Real Service Is Harder than Lip Service, Managers Find

Railpen, the U.K.’s £28 billion pension scheme for railway workers, is asking hundreds of companies in its portfolio for specific details on climate policy. It’s one of many allocators demanding more.

Davos, Switzerland (Scott Eells/Bloomberg)

Davos, Switzerland

(Scott Eells/Bloomberg)

RPMI Railpen —manager of the U.K.’s £28 billion ($38.6 billion) Railways Pension Scheme — has written to more than 200 companies in which it invests, asking them for deeper disclosures of their climate policies.

Railpen plans to center its 2018 shareholder activism on climate issues, having joined the Task Force on Climate-related Financial Disclosures last year. The TCFD promotes the use of standardized financial risk disclosures in investing.

“We believe that companies with robust corporate governance structures are more likely to achieve better long-term financial performance, and more effectively manage all of their risks and opportunities,” Leo George, Railpen’s head of sustainable ownership, said in a statement Tuesday. “This helps us to achieve our mission to pay members’ pensions securely, affordably, and sustainably.”

Railpen’s move comes months after 12 U.K. investment consultants made a public agreement to remind schemes of their duty to account for environmental, social, and governance factors in making investment decisions, as per guidance from the Pensions Regulator.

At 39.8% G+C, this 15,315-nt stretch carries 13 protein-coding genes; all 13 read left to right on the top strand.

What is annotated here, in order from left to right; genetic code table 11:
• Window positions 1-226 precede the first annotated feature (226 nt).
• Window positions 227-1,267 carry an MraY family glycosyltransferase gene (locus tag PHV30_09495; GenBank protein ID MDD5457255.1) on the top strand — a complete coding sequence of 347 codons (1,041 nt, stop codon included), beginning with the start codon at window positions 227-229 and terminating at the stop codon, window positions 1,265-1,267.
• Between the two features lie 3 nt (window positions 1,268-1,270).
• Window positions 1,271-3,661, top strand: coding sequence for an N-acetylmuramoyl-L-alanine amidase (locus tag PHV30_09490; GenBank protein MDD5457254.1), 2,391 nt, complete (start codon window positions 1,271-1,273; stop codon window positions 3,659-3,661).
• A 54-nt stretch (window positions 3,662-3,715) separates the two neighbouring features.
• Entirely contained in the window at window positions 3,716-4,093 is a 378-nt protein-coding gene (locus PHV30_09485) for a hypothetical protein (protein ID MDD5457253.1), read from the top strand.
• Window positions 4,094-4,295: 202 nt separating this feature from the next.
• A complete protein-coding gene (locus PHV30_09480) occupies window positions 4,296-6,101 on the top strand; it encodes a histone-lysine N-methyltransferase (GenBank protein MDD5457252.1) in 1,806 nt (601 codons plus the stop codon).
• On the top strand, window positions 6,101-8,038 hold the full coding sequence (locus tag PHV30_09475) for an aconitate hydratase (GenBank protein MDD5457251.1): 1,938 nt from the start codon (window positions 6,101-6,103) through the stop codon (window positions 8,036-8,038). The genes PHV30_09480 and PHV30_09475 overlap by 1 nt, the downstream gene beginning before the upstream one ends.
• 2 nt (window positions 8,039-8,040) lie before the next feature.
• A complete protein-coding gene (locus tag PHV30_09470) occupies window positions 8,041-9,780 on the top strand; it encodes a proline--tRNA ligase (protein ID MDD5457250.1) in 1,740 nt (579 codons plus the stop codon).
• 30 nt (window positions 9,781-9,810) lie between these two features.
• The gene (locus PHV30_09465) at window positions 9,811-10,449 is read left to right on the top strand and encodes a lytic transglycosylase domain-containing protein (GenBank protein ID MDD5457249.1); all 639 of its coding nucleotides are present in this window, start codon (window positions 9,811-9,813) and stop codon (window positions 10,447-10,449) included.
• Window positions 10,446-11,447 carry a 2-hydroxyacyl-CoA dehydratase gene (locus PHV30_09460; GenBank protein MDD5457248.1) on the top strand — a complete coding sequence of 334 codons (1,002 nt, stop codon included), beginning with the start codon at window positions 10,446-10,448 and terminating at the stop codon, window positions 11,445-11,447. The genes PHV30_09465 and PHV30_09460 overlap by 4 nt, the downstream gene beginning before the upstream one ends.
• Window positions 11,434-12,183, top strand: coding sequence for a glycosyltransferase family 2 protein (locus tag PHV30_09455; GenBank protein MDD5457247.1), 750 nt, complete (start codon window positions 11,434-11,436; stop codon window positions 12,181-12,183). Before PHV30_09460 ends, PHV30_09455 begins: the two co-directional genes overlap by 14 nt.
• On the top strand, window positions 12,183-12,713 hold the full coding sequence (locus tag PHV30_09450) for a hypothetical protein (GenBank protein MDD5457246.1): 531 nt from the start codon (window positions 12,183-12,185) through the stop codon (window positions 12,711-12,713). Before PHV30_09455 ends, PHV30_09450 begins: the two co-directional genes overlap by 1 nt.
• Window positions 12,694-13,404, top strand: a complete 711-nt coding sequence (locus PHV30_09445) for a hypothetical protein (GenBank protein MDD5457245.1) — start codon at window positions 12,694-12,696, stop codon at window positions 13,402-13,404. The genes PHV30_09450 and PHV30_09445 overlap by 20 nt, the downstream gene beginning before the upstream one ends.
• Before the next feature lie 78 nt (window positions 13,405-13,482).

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According to Jessica Ground, global head of stewardship at Schroders, asset owners increasingly recognize that climate change may impact investment returns. But, she said, the largest pension funds are the most focused. “Signaling an intention to vote against boards who appear not to be taking the issue seriously enough is a relatively new development,” Ground said. “The past 12 months have seen climate change rise up the agenda of asset managers and owners, helped by COP 21” — the United Nations Climate Change Conference — “and the TCFD.”

Schroders has been dealing with more specific requests from clients wanting climate change risks reflected explicitly in their portfolios.

“There isn’t a single right answer,” she said. “Some clients are opting for an exclusory approach, but far more are interested in our work integrating analysis of the issue into our fundamental investment processes and engaging.”

Schroders’ competitors are fielding similar requests.

“The largest asset owners in the world now require quite detailed information, for them to process themselves, rather than just headline numbers,” Hermes Investment Management’s lead investor Eoin Murray told Institutional Investor. “That is pushing our industry to produce a swathe of more granular information. When we are looking at ESG issues — like climate — we are now drilling through to the underlying factors.” Murray added, “It is a huge amount of work.”